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Daydream Labs: Teaching Skills in VR

You can read every recipe, but to really learn how to cook, you need time in the kitchen. Wouldn't it be great if you could slip on a VR headset and have a famous chef walk you through the basics step by step? In the future, you might be able to learn how to cook a delicious five-course meal—all in VR. In fact, virtual reality could help people learn all kinds of skills.

At Daydream Labs, we tried to better understand how interactive learning might work in VR. So we set up an experiment, which aimed at teaching coffee making. We built a training prototype featuring a 3D model of an espresso machine which reacts like a real one would when you press the buttons, turn the knobs or drop the milk. We also added a detailed tutorial. Then, we tasked one group of people to learn how to pull espresso shots by doing it in VR. (At the end, we gave people a detailed report on how they’d done, including an analysis of the quality of their coffee.) For the purpose of comparison, another group learned by watching YouTube videos. Both groups were able to train for as long as they liked before trying to make a coffee in the real world; people assigned to watch the YouTube tutorial normally did so three times, and people who took the VR training normally went through it twice.

A scene from our coffee training prototype

We were excited to find out that people learned faster and better in VR. Both the number of mistakes made and the time to complete an espresso were significantly lower for those trained in VR (although, in fairness, our tasting panel wasn't terribly impressed with the espressos made by either group!) It's impossible to tell from one experiment, of course, but these early results are promising. We also learned a lot of about how to design future experiments. Here's a glimpse at some of those insights.

Another scene from our coffee training prototype

First, milk coffee was a bad choice. The physical sensation of tamping simply can't be replicated with a haptic buzz. And no matter what warning we flashed if someone virtually touched a hot steam nozzle, they frequently got too close to it in the real world, and we needed a chaperone at the ready to grab their hand away. This suggests that VR technology isn’t quite there when it comes to learning some skills. Until gloves with much better tracking and haptics are mainstream, VR training will be limited to inputs like moving things around or pressing buttons. And if the digital analog is too far removed from the thing it's simulating, it probably won’t help all that much with actually learning the skill.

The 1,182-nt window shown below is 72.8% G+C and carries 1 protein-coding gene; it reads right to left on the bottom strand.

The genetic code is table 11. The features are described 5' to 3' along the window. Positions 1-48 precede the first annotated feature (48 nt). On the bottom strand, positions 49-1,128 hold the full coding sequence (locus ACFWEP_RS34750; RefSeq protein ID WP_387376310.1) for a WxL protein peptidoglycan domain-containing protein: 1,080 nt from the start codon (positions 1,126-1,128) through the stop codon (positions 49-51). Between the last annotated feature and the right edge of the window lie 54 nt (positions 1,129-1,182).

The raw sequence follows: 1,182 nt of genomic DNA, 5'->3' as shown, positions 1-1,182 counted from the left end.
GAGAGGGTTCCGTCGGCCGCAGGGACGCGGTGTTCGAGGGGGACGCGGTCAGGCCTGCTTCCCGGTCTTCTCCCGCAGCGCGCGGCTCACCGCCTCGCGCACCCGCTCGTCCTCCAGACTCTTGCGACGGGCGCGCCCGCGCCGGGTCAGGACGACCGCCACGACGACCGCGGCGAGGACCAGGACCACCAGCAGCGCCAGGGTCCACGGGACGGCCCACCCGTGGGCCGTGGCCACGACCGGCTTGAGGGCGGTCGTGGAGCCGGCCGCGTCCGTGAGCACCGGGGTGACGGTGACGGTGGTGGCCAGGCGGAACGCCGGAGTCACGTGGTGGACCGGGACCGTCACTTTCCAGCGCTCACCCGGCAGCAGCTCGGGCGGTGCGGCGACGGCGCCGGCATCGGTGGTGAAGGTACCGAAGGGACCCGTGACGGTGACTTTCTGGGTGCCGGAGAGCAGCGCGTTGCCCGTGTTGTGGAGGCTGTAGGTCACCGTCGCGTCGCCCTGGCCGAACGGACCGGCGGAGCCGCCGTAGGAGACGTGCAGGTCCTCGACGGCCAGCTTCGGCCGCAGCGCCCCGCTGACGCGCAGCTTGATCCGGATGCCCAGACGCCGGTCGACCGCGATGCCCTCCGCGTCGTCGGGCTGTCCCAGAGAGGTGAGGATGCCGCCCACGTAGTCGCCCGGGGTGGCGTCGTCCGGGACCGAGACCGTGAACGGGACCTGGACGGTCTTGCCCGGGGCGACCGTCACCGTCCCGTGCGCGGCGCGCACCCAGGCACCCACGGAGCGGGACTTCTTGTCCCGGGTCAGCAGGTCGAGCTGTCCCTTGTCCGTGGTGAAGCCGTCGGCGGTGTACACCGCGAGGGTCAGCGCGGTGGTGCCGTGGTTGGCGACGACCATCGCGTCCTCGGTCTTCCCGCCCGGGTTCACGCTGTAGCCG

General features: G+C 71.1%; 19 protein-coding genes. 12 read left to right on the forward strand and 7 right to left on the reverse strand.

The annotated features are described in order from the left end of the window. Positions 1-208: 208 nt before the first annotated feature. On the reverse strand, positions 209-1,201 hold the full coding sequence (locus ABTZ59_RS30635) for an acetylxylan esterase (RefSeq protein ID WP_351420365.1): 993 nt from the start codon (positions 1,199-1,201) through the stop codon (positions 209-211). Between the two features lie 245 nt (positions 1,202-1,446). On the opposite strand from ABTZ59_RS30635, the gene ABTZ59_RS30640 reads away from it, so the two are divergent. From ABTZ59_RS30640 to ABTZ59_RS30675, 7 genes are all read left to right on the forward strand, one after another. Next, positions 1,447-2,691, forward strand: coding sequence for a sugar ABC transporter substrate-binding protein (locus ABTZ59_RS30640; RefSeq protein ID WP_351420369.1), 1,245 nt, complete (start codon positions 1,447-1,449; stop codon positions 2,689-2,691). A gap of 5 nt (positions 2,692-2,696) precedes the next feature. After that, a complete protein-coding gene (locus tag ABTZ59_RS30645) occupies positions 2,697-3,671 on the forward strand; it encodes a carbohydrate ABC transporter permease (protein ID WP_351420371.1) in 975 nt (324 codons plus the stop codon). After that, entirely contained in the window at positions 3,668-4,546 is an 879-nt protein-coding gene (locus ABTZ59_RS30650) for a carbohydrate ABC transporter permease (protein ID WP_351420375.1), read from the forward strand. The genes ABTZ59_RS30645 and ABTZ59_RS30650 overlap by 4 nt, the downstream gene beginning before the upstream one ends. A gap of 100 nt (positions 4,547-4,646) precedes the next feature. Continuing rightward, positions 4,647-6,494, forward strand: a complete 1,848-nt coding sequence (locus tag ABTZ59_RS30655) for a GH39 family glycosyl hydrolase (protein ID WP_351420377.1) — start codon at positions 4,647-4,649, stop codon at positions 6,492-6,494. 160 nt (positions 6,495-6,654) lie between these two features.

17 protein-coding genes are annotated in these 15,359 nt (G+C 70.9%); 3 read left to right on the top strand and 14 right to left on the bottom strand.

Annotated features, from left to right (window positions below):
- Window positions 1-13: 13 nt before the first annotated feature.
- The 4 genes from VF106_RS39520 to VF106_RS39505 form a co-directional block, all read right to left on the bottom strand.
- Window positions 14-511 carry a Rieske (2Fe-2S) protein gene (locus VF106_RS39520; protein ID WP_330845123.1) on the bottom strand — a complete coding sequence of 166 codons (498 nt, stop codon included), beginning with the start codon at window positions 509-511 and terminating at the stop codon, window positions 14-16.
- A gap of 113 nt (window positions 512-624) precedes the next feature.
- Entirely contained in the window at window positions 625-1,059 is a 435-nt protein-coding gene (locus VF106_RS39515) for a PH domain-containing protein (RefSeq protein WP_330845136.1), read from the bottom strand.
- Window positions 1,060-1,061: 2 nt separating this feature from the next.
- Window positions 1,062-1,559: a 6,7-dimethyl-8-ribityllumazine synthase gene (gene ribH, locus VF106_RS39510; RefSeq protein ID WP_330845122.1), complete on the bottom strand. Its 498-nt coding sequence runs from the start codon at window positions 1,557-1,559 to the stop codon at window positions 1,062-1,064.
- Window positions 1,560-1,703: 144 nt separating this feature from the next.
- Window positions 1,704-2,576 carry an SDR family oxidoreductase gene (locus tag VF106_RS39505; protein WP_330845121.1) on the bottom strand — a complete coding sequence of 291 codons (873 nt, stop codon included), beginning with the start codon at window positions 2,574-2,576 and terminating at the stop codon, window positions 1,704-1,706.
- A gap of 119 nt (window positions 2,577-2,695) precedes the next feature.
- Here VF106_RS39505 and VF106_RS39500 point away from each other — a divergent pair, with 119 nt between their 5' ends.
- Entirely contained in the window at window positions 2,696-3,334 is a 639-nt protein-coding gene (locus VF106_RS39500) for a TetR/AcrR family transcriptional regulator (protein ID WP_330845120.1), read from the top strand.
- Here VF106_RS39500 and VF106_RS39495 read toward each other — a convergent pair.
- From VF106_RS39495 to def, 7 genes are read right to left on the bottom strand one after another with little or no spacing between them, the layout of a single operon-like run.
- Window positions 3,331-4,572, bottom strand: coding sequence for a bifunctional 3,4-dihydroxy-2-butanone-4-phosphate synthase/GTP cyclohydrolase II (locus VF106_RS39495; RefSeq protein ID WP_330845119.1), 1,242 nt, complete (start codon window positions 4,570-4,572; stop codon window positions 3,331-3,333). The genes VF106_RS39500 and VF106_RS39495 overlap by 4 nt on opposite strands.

We also learned that people don’t follow instructions. We see this in all of the prototypes made in Daydream Labs, but it was especially problematic in the trainer. Instructions on controllers? People left their hands by their sides. Written on a backboard? They were too busy with what was right in front of them. Delivered as a voiceover? They rushed ahead without waiting. We even added a “hint” button, but people thought that it was cheating—and forgot about it after a step or two anyways. We ended up needing to combine all of these methods and add in-scene markers, too. Large green arrows pointing at whatever the user was supposed to interact with next worked well enough to allow us to run the test. But we’ve by no means solved this problem, and we learned that lots more work needs to be done about incorporating instructions effectively.

Finally, we discovered that it was too difficult to track all the steps a person took. Every choice we gave a user led to an exponential growth in the number of paths through the tutorial. Worse, people didn't always follow our linear “railroad-style” path, so we had to model all kinds of situations; for example, letting the user steam the milk before grinding the coffee. In the end, it was much easier to model the trainer like a video game, where every object has its own state. So instead of the trainer keeping track of all the steps the user did in order ("user has added milk to cup", we had it track whether a key step had been achieved ("cup contains milk").

Despite these challenges, we consider this prototype a success: people learned something new in VR and enjoyed the process. Some of them even came back to use the espresso trainer again after they’d tried to make a real coffee. In fact, once they had the real-world experience, the virtual training had more context and was more meaningful to them. It may be that VR is a useful way to introduce people to a new skill, and then can help them practice and consolidate once they’ve tried it in the real world. One thing’s for sure—there’s a lot more to learn about learning in VR!